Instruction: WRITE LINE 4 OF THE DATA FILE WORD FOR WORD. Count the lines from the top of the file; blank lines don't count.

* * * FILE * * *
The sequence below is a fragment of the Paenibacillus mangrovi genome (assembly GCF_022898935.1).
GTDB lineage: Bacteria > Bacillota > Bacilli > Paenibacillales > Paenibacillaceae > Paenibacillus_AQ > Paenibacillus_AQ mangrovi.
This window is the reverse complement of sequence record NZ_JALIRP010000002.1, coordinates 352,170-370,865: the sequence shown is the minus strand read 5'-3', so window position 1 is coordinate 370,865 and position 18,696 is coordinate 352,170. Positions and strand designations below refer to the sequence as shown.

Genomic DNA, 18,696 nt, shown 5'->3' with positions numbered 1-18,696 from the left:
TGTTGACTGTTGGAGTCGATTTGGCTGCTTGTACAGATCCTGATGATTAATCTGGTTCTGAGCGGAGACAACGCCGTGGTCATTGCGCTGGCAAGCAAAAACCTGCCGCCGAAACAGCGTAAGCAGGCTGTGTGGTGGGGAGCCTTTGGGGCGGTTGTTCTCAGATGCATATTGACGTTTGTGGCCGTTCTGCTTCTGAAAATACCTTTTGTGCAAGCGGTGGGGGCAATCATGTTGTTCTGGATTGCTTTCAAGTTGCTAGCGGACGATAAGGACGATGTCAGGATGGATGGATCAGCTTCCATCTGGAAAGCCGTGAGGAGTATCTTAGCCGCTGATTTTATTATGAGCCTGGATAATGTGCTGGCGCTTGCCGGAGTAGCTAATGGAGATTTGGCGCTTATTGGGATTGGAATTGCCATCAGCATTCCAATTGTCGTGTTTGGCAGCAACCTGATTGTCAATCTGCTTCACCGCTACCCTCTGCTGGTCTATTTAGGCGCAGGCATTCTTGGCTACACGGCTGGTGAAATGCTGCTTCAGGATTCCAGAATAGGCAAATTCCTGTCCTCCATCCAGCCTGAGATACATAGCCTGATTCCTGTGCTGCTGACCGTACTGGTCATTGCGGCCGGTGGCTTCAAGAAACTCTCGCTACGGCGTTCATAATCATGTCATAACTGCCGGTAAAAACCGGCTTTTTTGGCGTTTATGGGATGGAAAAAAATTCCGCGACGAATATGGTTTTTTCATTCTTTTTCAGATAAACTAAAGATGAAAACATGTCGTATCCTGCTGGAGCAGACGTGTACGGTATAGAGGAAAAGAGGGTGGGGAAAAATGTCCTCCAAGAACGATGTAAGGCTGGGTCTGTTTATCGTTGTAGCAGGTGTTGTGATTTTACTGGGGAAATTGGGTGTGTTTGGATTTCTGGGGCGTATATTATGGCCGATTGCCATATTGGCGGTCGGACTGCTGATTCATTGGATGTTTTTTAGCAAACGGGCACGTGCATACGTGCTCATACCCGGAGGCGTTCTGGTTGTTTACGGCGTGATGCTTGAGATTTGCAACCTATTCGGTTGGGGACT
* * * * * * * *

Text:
Genomic DNA, 18,696 nt, shown 5'->3' with positions numbered 1-18,696 from the left: